More specifically, it’s when, in an attempt to shed salary, they’ll trade Otto Porter Jr. for two young players but then let both Bobby Portis and Jabari Parker walk away months later.

Or when they’ll execute a blockbuster trade with the Lakers to receive depth in return for Russell Westbrook and acquire point guard Spencer Dinwiddie, then admit failure with the fit by shipping out three of those players in less than a year.

What were they doing? Whoever guesses right gets a signed Andrew Nicholson jersey.

Now, courtesy of the Hachimura trade, there’s fresh material for the conspiracy board — because who can honestly tell what’s happening with the Wizards?

It wasn’t that long ago when the Wizards seemed to make sense. The direction they were heading, that is. They had something going, possibly something that could be distinguished as a plan — or at least a clear vision. Nothing at all like the bathroom mirror in which we now view the Wizards, the one speckled with toothpaste, fingerprint stains and the remnants of whatever has been flossed out and stuck there for years.

In those heady days, all the way back in the summer of 2019, the Wizards had a lottery pick, and though they could’ve used a point guard — either selected in the draft or by dangling that pick in a trade to nab a veteran — they selected a wing whose most obvious distinguishable talent might have been his international marketing ability.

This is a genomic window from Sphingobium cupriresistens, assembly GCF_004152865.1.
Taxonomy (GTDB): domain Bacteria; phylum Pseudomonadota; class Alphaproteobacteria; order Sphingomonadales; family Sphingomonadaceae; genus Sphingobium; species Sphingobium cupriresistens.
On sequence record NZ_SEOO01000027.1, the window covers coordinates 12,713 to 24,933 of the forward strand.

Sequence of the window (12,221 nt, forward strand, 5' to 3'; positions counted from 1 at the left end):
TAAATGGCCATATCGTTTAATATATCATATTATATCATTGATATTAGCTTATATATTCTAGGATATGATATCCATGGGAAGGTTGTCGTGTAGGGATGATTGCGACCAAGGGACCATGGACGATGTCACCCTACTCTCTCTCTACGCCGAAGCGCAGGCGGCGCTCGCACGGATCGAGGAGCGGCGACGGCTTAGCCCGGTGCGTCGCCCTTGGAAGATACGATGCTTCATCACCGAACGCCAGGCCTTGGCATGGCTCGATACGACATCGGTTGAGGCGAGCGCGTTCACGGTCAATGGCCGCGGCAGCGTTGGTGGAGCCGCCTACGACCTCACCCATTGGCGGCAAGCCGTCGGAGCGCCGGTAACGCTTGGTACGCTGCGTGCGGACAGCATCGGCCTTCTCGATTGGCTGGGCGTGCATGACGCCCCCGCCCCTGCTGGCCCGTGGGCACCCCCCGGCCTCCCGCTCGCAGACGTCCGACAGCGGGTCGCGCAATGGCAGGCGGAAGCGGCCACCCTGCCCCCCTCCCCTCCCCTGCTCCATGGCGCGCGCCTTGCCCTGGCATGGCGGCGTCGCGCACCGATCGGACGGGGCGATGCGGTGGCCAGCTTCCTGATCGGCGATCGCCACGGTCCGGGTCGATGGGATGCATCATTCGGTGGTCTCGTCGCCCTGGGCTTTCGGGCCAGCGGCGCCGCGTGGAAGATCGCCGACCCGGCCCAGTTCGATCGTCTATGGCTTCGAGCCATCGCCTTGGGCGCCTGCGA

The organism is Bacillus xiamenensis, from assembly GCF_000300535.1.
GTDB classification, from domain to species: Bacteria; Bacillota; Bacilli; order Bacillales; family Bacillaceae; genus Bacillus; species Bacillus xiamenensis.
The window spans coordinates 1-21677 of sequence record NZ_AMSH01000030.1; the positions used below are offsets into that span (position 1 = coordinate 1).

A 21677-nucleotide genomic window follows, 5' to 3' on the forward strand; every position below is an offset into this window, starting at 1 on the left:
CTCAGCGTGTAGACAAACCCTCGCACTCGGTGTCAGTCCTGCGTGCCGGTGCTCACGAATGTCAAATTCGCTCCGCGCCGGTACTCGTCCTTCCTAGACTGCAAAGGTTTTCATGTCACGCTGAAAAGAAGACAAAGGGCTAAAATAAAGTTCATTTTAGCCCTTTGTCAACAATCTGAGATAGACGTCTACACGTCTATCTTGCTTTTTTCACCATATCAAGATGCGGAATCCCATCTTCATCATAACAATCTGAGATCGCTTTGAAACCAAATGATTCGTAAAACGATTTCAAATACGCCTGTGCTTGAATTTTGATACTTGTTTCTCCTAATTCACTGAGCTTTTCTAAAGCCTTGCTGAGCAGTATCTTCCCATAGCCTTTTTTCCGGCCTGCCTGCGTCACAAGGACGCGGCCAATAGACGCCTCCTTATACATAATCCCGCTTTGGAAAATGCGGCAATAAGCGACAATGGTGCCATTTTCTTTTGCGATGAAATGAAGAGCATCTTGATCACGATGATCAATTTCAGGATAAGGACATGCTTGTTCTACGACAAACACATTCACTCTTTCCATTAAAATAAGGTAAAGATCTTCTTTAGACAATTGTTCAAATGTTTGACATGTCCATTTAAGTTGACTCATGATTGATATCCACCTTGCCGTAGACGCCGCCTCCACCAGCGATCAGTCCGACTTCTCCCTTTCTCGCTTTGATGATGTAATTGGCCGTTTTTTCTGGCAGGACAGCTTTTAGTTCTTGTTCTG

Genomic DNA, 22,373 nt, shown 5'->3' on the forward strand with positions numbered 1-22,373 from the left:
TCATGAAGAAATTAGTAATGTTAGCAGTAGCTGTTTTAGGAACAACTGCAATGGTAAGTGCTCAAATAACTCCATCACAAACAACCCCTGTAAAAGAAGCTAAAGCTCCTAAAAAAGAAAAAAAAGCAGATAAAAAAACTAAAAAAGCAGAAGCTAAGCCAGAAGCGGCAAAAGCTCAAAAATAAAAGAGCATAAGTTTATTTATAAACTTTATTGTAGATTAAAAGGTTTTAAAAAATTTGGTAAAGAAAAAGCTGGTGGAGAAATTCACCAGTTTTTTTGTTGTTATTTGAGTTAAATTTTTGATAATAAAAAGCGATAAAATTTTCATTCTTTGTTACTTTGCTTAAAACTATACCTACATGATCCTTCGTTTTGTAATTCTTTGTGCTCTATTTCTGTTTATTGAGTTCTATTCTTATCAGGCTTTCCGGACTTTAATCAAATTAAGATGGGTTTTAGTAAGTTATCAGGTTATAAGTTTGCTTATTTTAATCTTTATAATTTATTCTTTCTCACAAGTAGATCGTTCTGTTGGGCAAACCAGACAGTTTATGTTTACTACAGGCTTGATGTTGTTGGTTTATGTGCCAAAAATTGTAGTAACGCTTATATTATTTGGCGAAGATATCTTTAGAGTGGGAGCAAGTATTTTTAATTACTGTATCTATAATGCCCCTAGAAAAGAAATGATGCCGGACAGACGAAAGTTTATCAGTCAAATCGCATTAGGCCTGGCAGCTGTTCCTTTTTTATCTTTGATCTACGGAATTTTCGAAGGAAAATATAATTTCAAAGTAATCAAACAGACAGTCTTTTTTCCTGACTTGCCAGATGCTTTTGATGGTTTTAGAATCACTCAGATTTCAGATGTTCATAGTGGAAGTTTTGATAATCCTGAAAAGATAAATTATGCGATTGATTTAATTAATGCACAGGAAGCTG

Hachimura, the highest draft pick ever from Japan, opened the door for the Wizards to gain a foothold in a blossoming basketball country. The significance of Washington employing such a popular player who could draw massive media attention cannot be emphasized enough. Still, he was expected to be more than the Wizards’ Japanese ambassador; he was supposed to plug into the rotation right away.

As a rookie, Hachimura was expected to play alongside the team’s alpha, Bradley Beal. And, looking ahead, he was to develop into a deeper role as one of the team’s foundational blocks for whatever it was working on in the coming days.